WHY THE RIGHT JUDGE MATTERS – Especially in #Parental Alienation cases!

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This is case from 2014 so it is not a very new case but the contrast between the behaviour of the respective judges is like the difference between chalk and cheese. At appeal the right judge turned out to be HHJ Peter Jackson.

The press pounced upon one of his comments:

‘All in all, Mr R could be forgiven for feeling like the hapless protagonist in Kafka’s “The Trial”. 

https://www.telegraph.co.uk/news/2017/07/27/judge-writes-teenager-explain-cant-live-father/

http://www.dailymail.co.uk/wires/pa/article-2874572/Street-ban-order-Kafkaesque.html

In Kafka’s novel the protagonist is a bank employee called Joseph K. After his sudden arrest ‘K’ undergoes a court process where the laws are unknown and so are the charges he faces. It is a tale of woe and abject misery. A few conversations I have had recently have revealed, somewhat remarkably, that, 800 years after Magna Carta this brand of arbitrary justice is sadly not yet dead and burried. R v R is a rare example because this is a case where an appeal was actually allowed and this in itself is reportedly becoming a rare spectacle in some districts of the family court. Therefore, it is a great credit to HHJ Peter Jackson that he published this case in which he shone a light on some very dark areas of the family justice system.

HHJ Jackson penned a potted summary of Mr R’s predicament:

3]  In a nutshell, on the evening of Friday 20 June 2014, Mr R returned from work as normal to the home at No. 23 X Street where he lived with his wife, Mrs R, and their six children. Soon afterwards, he was served with a Family Court order obtained by Mrs R that day which, amongst other things, forbade him with immediate effect from entering or attempting to enter X Street. The order had been made at a hearing of which he had no notice in proceedings of which he was unaware. Mr R duly vacated the property and, having done so, attempted over a period of months to challenge the order through proper court procedures. However, on the basis of an insignificant procedural failing, the court refused to hear his challenge. In the meantime, he was arrested for an innocuous breach of the original order to which he pleaded guilty without receiving legal advice and in consequence acquired a criminal record. And as if that were not enough, the effect of the original order was to deprive him of contact with his children for fully five months. All in all, Mr R could be forgiven for feeling like the hapless protagonist in Kafka’s “The Trial”.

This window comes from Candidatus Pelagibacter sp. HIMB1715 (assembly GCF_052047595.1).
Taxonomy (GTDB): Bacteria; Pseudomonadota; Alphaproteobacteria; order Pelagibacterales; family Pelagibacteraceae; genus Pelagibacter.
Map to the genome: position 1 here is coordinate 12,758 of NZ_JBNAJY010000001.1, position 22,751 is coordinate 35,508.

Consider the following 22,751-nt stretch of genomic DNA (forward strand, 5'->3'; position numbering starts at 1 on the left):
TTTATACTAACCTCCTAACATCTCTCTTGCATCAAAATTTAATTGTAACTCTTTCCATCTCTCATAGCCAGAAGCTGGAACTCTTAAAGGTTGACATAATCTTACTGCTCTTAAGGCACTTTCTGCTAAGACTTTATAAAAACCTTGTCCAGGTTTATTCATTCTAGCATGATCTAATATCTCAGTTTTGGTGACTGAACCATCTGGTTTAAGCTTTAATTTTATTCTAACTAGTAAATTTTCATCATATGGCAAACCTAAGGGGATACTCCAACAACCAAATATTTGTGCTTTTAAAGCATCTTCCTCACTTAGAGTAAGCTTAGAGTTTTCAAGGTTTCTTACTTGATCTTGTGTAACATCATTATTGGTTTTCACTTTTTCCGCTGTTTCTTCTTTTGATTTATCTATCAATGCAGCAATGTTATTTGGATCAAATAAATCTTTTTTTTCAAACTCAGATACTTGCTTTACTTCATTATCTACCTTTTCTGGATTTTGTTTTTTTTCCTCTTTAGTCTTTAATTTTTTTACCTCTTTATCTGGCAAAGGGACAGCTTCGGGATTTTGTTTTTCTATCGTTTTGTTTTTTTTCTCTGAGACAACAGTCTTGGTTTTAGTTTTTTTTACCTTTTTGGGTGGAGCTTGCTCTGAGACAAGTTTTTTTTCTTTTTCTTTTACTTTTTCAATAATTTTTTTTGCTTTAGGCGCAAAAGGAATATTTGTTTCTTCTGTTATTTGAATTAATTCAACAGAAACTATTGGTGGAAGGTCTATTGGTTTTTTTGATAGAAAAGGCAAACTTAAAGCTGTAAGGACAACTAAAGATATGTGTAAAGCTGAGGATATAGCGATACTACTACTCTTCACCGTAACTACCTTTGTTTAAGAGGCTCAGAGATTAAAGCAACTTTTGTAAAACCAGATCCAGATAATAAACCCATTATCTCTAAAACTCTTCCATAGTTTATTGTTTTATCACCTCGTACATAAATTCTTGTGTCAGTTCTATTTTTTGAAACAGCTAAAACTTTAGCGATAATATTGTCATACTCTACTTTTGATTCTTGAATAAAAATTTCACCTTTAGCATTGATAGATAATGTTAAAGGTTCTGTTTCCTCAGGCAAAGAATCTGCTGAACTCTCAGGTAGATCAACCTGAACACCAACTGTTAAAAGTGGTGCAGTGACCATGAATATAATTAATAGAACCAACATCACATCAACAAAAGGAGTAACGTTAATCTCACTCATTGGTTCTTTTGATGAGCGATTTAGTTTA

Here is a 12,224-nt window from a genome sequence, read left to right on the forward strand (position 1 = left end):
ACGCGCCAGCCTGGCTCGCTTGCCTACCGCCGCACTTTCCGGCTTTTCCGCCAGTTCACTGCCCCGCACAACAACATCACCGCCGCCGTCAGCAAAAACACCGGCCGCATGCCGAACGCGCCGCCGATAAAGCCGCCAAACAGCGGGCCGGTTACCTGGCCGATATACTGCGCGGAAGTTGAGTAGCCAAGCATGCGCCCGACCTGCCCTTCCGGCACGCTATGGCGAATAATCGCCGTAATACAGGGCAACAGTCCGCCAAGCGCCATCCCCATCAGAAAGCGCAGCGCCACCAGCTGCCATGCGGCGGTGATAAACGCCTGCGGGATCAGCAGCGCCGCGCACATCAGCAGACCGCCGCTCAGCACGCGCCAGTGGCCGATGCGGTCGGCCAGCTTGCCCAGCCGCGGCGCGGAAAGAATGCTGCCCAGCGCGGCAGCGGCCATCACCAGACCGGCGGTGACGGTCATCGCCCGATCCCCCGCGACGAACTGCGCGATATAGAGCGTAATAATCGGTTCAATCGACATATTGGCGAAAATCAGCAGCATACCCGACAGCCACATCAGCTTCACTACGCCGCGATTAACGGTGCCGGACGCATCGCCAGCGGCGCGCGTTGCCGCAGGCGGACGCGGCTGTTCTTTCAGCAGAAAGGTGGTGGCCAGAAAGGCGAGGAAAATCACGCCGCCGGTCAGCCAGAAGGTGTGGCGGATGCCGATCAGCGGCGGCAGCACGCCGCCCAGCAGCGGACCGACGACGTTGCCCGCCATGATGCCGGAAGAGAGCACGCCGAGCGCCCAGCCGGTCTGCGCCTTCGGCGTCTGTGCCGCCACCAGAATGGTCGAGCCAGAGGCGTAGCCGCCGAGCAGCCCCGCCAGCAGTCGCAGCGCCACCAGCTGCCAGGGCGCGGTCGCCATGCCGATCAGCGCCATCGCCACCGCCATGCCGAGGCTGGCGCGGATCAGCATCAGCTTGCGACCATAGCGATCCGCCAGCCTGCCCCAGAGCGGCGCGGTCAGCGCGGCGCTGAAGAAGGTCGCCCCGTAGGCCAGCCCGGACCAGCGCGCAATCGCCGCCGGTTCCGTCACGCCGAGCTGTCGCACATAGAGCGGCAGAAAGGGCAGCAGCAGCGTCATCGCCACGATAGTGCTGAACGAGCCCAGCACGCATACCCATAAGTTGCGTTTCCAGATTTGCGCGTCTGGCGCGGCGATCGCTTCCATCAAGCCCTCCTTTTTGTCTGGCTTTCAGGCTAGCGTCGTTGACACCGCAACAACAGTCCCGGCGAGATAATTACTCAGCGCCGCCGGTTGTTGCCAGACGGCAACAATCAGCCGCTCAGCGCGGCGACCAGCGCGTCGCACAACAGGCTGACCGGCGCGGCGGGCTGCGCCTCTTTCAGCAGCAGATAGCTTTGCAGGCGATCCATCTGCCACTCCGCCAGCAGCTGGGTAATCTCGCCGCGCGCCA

Mr R’s immediate problems seem to have been solved quickly once the case entered the courtroom of HHJ Jackson who modestly attributed this to the passage of time but anyone reading the judgment, especially Mr R, would also likely conclude that the wrong guys had been sat in the big chair. By the time HHJ Jackson heard MR R’s appeal I think it is fair to conclude that Mr R was wondering whether the only way left for him to see his children involved illegal means. Admittedly, district judges are very busy but judges are amongst our most highly paid public servants and we should be able to expect them to do their jobs. Therefore, when HHJ Jackson says at para 56 that;

‘The judge conducting a busy list does not have the time to pore over every detail in the way that can occur on an appeal.’

I think many users of the family court would respond indignantly along the following lines:

‘Why not? What the hell have I paid an extortionate court fee for if not for a judge to actually read the bloody documents I have spent hours researching and drafting because this is the only means left for me to have a relationship with my kids. Sorry pal, THIS JUST IS NOT GOOD ENOUGH.

This is how the involvement of a decent calibre of judge made all the difference